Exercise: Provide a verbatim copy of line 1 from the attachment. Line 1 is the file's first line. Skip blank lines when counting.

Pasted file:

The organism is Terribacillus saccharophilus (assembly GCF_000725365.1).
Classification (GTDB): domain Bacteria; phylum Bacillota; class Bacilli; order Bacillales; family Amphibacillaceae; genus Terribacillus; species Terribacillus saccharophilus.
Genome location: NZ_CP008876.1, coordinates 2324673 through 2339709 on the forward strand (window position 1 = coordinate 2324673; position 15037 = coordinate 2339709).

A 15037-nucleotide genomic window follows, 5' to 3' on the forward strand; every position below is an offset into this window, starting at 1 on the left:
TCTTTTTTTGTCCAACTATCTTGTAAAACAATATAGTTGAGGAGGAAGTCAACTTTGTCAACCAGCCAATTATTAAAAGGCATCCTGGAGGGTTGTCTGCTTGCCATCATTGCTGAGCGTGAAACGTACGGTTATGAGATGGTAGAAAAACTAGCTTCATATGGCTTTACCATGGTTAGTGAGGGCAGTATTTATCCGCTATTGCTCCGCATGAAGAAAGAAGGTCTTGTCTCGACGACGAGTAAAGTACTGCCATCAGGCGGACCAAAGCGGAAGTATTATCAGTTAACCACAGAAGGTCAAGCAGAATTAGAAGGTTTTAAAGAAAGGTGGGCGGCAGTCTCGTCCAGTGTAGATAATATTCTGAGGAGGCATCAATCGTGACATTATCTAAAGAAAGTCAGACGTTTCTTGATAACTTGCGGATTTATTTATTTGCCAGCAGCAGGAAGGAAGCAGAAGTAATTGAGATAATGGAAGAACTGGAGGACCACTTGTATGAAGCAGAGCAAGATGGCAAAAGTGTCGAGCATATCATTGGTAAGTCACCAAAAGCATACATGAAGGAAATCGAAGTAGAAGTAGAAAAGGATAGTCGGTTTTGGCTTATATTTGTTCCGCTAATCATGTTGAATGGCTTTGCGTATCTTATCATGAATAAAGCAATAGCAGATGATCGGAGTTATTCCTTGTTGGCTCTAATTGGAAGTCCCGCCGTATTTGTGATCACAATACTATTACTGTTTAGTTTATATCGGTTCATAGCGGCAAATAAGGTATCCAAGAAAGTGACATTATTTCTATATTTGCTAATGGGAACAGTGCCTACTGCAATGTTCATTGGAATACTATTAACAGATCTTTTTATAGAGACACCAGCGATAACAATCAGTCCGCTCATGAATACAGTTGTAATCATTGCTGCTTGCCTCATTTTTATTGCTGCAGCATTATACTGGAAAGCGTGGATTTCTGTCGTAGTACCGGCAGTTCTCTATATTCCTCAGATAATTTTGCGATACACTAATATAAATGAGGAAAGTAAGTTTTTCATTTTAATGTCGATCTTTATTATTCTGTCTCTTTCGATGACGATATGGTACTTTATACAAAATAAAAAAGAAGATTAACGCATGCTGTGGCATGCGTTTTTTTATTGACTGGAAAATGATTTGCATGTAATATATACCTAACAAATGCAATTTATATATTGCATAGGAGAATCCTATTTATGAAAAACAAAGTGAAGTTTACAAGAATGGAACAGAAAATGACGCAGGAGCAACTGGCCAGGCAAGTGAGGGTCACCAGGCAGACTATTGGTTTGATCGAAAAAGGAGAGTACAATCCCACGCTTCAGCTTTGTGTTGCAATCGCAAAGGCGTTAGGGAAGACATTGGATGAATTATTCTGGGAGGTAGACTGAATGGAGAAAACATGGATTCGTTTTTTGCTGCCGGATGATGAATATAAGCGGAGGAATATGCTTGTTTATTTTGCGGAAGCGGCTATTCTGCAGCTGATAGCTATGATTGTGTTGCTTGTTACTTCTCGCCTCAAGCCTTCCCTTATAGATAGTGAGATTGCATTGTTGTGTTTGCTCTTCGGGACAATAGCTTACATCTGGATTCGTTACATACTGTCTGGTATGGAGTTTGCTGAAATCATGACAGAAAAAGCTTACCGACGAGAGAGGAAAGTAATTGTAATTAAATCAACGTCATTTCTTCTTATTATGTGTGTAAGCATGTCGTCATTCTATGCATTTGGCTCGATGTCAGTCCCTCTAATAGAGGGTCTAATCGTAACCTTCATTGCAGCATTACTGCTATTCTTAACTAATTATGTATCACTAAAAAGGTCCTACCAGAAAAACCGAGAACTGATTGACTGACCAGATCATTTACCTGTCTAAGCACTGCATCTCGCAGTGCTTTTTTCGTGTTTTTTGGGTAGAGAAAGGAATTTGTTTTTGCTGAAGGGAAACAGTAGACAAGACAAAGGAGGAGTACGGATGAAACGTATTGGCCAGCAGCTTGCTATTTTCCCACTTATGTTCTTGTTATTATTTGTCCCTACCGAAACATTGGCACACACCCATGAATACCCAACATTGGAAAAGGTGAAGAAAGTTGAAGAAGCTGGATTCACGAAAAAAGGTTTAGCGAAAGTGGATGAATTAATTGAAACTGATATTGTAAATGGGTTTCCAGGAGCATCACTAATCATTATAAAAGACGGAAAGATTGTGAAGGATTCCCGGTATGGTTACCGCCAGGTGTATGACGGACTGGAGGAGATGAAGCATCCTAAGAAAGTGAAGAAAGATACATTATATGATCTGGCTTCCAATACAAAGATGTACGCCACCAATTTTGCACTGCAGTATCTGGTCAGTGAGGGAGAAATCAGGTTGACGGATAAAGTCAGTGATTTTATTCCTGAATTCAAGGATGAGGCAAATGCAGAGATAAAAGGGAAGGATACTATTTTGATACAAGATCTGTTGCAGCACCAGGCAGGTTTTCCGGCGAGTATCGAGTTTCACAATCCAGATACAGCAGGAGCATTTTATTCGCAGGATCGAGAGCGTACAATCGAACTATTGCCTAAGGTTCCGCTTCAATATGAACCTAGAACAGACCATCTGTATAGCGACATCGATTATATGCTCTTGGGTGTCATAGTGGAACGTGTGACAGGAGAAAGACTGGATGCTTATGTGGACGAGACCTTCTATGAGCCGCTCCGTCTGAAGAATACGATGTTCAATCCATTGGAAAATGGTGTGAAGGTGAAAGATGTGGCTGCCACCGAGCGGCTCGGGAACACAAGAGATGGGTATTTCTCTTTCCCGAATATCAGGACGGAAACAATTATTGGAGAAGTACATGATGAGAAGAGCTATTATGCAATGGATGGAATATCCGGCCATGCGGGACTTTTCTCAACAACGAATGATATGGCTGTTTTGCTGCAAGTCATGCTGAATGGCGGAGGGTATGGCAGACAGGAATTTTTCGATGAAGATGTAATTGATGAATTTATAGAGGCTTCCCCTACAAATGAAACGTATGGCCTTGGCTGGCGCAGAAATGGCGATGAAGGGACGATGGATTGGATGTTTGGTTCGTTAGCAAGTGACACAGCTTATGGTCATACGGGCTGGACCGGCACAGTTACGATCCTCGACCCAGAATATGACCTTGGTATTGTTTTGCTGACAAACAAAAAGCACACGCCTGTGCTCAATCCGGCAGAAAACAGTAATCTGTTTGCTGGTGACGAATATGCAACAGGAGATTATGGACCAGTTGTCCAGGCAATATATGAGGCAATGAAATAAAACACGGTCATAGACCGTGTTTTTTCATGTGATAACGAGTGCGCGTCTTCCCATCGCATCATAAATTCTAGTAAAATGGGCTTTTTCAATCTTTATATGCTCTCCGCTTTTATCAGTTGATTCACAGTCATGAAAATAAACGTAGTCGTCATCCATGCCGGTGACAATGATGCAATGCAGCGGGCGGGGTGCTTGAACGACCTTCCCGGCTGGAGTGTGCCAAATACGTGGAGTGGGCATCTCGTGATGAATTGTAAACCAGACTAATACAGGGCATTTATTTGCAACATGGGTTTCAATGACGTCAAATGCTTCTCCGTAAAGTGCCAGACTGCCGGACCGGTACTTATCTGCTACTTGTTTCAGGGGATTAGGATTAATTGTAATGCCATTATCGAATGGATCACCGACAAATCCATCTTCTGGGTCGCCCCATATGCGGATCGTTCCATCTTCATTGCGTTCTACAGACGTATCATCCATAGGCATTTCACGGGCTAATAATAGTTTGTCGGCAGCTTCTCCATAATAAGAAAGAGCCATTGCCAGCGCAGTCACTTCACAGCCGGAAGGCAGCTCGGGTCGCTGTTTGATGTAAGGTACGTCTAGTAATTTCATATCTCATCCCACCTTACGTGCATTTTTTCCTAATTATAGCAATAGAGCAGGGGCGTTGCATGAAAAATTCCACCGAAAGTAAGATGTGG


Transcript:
The organism is Terribacillus saccharophilus (assembly GCF_000725365.1).